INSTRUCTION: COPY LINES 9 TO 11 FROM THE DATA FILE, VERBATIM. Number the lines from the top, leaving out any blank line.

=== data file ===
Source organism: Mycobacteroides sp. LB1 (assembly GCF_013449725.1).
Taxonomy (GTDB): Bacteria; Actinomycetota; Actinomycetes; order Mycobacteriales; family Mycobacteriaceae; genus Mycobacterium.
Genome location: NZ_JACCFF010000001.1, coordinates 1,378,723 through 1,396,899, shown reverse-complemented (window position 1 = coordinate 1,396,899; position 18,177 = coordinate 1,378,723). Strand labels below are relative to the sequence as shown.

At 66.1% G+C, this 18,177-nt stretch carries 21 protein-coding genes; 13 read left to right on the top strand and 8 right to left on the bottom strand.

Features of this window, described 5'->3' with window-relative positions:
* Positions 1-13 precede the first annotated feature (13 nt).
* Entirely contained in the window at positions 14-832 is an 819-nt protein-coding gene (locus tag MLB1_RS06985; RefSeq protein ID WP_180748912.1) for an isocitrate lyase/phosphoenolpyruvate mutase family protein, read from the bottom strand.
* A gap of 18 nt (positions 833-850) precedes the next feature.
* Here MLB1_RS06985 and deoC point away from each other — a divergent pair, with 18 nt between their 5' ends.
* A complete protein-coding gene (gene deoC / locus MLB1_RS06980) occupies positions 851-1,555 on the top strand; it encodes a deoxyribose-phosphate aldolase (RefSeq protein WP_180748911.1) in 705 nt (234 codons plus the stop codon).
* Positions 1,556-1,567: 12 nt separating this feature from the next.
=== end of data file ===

* Here MLB1_RS06985 and deoC point away from each other — a divergent pair, with 18 nt between their 5' ends.
* A complete protein-coding gene (gene deoC / locus MLB1_RS06980) occupies positions 851-1,555 on the top strand; it encodes a deoxyribose-phosphate aldolase (RefSeq protein WP_180748911.1) in 705 nt (234 codons plus the stop codon).
* Positions 1,556-1,567: 12 nt separating this feature from the next.